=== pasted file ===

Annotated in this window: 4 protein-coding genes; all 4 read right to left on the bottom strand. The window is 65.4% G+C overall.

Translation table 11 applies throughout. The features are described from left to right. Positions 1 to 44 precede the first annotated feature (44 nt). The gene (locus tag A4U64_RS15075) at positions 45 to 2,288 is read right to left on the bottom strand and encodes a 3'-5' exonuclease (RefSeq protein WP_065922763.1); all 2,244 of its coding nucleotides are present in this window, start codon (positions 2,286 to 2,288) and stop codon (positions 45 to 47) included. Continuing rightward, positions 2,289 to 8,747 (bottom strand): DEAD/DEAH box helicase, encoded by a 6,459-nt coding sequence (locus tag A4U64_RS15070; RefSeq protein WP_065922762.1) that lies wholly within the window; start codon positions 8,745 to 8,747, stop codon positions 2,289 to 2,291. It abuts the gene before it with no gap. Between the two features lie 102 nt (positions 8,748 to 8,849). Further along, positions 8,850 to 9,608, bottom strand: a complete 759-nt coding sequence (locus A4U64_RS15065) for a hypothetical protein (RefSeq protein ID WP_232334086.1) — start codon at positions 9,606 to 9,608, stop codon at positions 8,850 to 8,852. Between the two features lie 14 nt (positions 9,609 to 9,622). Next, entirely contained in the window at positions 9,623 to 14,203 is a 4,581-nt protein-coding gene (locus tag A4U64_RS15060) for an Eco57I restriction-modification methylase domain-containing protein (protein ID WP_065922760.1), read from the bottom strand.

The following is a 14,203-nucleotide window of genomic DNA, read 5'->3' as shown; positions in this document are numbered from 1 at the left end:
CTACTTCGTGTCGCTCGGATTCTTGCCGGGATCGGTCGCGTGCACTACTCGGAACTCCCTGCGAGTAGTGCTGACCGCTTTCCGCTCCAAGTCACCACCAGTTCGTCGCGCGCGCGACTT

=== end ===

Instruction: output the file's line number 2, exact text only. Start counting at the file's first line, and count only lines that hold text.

Translation table 11 applies throughout. The features are described from left to right. Positions 1 to 44 precede the first annotated feature (44 nt). The gene (locus tag A4U64_RS15075) at positions 45 to 2,288 is read right to left on the bottom strand and encodes a 3'-5' exonuclease (RefSeq protein WP_065922763.1); all 2,244 of its coding nucleotides are present in this window, start codon (positions 2,286 to 2,288) and stop codon (positions 45 to 47) included. Continuing rightward, positions 2,289 to 8,747 (bottom strand): DEAD/DEAH box helicase, encoded by a 6,459-nt coding sequence (locus tag A4U64_RS15070; RefSeq protein WP_065922762.1) that lies wholly within the window; start codon positions 8,745 to 8,747, stop codon positions 2,289 to 2,291. It abuts the gene before it with no gap. Between the two features lie 102 nt (positions 8,748 to 8,849). Further along, positions 8,850 to 9,608, bottom strand: a complete 759-nt coding sequence (locus A4U64_RS15065) for a hypothetical protein (RefSeq protein ID WP_232334086.1) — start codon at positions 9,606 to 9,608, stop codon at positions 8,850 to 8,852. Between the two features lie 14 nt (positions 9,609 to 9,622). Next, entirely contained in the window at positions 9,623 to 14,203 is a 4,581-nt protein-coding gene (locus tag A4U64_RS15060) for an Eco57I restriction-modification methylase domain-containing protein (protein ID WP_065922760.1), read from the bottom strand.